Economy recovers from the shutdown – but a quick return to pre-crisis normality is unlikely

The German economy has bounced back strongly over the summer, recovering a considerable part of the production slump caused by the shutdown in spring. Nevertheless, real gross domestic product in 2020 is likely to contract by 5.7%. In 2021, growth is expected to average 3.2% according to IWH autumn economic forecast. The decline in production in 2020 is likely to be less pronounced in East Germany com¬pared to Germany as a whole.

Authors Oliver Holtemöller

The corona pandemic caused the global economy to collapse dramatically in the first half of 2020. However, as activity picked up strongly again in the summer, a large part of the decline will likely be recovered in the second half of the year. The fiscal support mustered in response to the pandemic by advanced economies has been unprecedented in scale, even if not all the measures take effect in the current year. However, the pandemic is not yet under control. The number of infections and deaths has increased in recent months, especially in South America, India, and the USA, but also in Spain and France. Economic activities, such as tourism or transport services, will continue to be affected all over the world in 2021.

“Germany's gross domestic product fell much more sharply in the first half of 2020 than during the Great Recession, and it seems likely that the pandemic will leave lasting changes,” says Oliver Holtemöller, head of the Department Macroeconomics and vice president at the Halle Institute for Economic Research (IWH). While activity has risen sharply again since May, production in the manufacturing sector has not returned to precrisis levels. The recession has also reached the labour market: The number of employees fell by 1.5% between February and July 2020. Propped up by expansive fiscal policy measures and automatic stabilisers, disposable incomes have remained stable and private consumption is expected to grow strongly in the second half of the year. However, the structural changes forced by the pandemic will likely weigh on the economy over the forecasting period. Production capacities are likely to remain underutilised until 2022.

According to Holtemöller, East Germany seems less affected by the economic fallout from the pandemic than Germany as a whole. A lower number of infections has likely attributed to this trend. People’s mobility in East Germany has not receded as strongly during the pandemic as in Western Germany. Moreover, public service providers, whose production is expected to remain quite stable this year, have a higher share of total gross value added in the east than in Germany as a whole.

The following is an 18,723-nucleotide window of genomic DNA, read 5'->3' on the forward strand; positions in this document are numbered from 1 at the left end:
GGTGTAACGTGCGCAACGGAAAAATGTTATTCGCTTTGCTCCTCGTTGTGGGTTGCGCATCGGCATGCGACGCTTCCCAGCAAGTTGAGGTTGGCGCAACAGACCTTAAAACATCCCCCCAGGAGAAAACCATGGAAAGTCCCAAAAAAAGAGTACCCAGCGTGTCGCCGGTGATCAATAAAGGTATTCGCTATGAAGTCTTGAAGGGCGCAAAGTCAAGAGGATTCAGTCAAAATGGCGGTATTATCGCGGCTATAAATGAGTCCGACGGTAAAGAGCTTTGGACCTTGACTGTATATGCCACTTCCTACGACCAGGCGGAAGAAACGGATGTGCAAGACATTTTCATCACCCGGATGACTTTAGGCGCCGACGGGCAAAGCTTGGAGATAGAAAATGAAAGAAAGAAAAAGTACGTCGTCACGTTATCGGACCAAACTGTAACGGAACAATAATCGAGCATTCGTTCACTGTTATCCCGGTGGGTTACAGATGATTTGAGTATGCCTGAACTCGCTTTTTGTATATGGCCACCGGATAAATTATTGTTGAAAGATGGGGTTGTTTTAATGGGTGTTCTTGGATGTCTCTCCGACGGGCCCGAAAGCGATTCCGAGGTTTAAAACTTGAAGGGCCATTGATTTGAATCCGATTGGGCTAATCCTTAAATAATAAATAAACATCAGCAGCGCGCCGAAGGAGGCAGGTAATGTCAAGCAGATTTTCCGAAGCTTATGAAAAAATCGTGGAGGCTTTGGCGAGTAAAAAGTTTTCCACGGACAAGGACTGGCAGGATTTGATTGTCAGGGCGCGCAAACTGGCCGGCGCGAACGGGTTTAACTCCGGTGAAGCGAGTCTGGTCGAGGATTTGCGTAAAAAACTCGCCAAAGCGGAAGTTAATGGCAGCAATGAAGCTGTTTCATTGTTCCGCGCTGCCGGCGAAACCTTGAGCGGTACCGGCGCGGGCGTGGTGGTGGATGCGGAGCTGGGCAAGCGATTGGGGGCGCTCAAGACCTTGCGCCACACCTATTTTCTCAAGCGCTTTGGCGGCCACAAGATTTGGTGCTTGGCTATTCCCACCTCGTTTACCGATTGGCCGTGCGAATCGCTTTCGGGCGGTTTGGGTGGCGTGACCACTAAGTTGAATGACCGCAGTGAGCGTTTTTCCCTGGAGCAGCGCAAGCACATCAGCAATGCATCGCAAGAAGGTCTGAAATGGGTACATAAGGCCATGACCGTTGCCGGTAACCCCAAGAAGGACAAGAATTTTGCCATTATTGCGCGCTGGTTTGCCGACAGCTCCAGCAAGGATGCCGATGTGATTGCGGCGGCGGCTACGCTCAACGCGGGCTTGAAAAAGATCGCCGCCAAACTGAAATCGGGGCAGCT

The general government balance will be –5.4% in relation to gross domestic product in 2020 and will then slowly decline. The main risk for the German economy is still the course of the pandemic. The current sharp rise in the number of infections in France and Spain may also jeopardise the recovery in Germany, as the economies are closely intertwined.

The long version of the forecast (Wirtschaft erholt sich vom Corona-Schock – aber keine schnelle Rückkehr zur alten Normalität) contains the following info boxes:

Box 1: General Assumptions (German)

Box 2: VAT reduction only partially passed on to consumers (German)

Box 3: On the latest revision of the national accounts (German)

Box 4: Estimation of the potential output (German)

Brautzsch, Hans-Ulrich; Claudio, João Carlos; Drygalla, Andrej; Exß, Franziska; Heinisch, Katja; Holtemöller, Oliver; Kämpfe, Martina; Lindner, Axel; Müller, Isabella; Schultz, Birgit; Staffa, Ruben; Wieschemeyer, Matthias; Zeddies, Götz: Wirtschaft erholt sich vom Corona-Schock – aber keine schnelle Rückkehr zur alten Normalität. Konjunktur aktuell, Jg. 8 (3), 2020. Halle (Saale) 2020.

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Related Publications


Konjunktur aktuell: Wirtschaft erholt sich vom Corona-Schock – aber keine schnelle Rückkehr zur alten Normalität

Arbeitskreis Konjunktur des IWH

in: Konjunktur aktuell, 3, 2020


Die Corona-Pandemie hat die Weltwirtschaft im ersten Halbjahr 2020 drastisch einbrechen lassen. Im Sommer wurden viele Aktivitäten aber wiederaufgenommen, und ein großer Teil des Einbruchs dürfte im zweiten Halbjahr wieder wettgemacht werden. Einige wirtschaftliche Aktivitäten wie der Tourismus oder Verkehrsdienstleistungen werden allerdings noch eine Weile eingeschränkt bleiben.

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